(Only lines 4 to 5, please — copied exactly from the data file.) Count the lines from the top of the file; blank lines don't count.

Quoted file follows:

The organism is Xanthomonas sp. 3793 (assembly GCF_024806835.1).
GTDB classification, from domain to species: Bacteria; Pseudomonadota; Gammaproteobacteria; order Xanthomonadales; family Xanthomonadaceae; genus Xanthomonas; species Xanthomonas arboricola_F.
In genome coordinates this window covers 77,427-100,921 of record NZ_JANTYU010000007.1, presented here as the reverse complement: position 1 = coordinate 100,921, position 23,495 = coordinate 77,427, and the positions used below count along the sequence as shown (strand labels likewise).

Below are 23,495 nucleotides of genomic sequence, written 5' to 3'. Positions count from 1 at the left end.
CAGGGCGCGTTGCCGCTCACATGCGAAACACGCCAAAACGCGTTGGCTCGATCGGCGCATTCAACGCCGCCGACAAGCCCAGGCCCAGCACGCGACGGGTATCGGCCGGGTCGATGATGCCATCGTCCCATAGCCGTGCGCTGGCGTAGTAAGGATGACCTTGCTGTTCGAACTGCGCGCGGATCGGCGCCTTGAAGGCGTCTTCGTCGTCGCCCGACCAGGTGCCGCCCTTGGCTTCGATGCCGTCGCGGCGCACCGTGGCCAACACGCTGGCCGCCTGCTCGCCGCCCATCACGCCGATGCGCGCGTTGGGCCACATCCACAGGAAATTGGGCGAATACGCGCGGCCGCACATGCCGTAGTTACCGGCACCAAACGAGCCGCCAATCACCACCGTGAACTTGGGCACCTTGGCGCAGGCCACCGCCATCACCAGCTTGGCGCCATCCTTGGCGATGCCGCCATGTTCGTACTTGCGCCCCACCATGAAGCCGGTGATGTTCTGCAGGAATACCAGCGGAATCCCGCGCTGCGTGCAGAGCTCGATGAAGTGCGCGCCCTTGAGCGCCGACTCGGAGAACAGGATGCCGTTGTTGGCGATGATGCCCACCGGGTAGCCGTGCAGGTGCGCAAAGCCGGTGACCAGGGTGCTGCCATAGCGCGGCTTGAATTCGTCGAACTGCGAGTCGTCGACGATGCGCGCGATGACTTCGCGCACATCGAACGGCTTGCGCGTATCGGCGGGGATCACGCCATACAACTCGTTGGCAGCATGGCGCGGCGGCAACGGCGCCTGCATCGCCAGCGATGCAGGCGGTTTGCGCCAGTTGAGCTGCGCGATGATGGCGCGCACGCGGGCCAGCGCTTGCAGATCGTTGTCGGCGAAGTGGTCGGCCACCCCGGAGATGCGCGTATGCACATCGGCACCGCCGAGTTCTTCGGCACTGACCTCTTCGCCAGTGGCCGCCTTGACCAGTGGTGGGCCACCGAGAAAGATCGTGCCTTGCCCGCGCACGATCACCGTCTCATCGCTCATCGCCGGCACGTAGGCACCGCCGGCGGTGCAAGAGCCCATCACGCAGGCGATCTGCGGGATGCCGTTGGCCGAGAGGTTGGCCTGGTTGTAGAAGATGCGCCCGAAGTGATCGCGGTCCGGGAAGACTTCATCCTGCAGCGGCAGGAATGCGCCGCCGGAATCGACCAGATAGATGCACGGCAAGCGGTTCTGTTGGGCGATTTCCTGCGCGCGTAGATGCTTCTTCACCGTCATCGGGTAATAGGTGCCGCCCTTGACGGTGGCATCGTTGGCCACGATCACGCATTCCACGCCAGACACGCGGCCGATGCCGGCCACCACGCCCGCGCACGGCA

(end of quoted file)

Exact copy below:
Below are 23,495 nucleotides of genomic sequence, written 5' to 3'. Positions count from 1 at the left end.
CAGGGCGCGTTGCCGCTCACATGCGAAACACGCCAAAACGCGTTGGCTCGATCGGCGCATTCAACGCCGCCGACAAGCCCAGGCCCAGCACGCGACGGGTATCGGCCGGGTCGATGATGCCATCGTCCCATAGCCGTGCGCTGGCGTAGTAAGGATGACCTTGCTGTTCGAACTGCGCGCGGATCGGCGCCTTGAAGGCGTCTTCGTCGTCGCCCGACCAGGTGCCGCCCTTGGCTTCGATGCCGTCGCGGCGCACCGTGGCCAACACGCTGGCCGCCTGCTCGCCGCCCATCACGCCGATGCGCGCGTTGGGCCACATCCACAGGAAATTGGGCGAATACGCGCGGCCGCACATGCCGTAGTTACCGGCACCAAACGAGCCGCCAATCACCACCGTGAACTTGGGCACCTTGGCGCAGGCCACCGCCATCACCAGCTTGGCGCCATCCTTGGCGATGCCGCCATGTTCGTACTTGCGCCCCACCATGAAGCCGGTGATGTTCTGCAGGAATACCAGCGGAATCCCGCGCTGCGTGCAGAGCTCGATGAAGTGCGCGCCCTTGAGCGCCGACTCGGAGAACAGGATGCCGTTGTTGGCGATGATGCCCACCGGGTAGCCGTGCAGGTGCGCAAAGCCGGTGACCAGGGTGCTGCCATAGCGCGGCTTGAATTCGTCGAACTGCGAGTCGTCGACGATGCGCGCGATGACTTCGCGCACATCGAACGGCTTGCGCGTATCGGCGGGGATCACGCCATACAACTCGTTGGCAGCATGGCGCGGCGGCAACGGCGCCTGCATCGCCAGCGATGCAGGCGGTTTGCGCCAGTTGAGCTGCGCGATGATGGCGCGCACGCGGGCCAGCGCTTGCAGATCGTTGTCGGCGAAGTGGTCGGCCACCCCGGAGATGCGCGTATGCACATCGGCACCGCCGAGTTCTTCGGCACTGACCTCTTCGCCAGTGGCCGCCTTGACCAGTGGTGGGCCACCGAGAAAGATCGTGCCTTGCCCGCGCACGATCACCGTCTCATCGCTCATCGCCGGCACGTAGGCACCGCCGGCGGTGCAAGAGCCCATCACGCAGGCGATCTGCGGGATGCCGTTGGCCGAGAGGTTGGCCTGGTTGTAGAAGATGCGCCCGAAGTGATCGCGGTCCGGGAAGACTTCATCCTGCAGCGGCAGGAATGCGCCGCCGGAATCGACCAGATAGATGCACGGCAAGCGGTTCTGTTGGGCGATTTCCTGCGCGCGTAGATGCTTCTTCACCGTCATCGGGTAATAGGTGCCGCCCTTGACGGTGGCATCGTTGGCCACGATCACGCATTCCACGCCAGACACGCGGCCGATGCCGGCCACCACGCCCGCGCACGGCA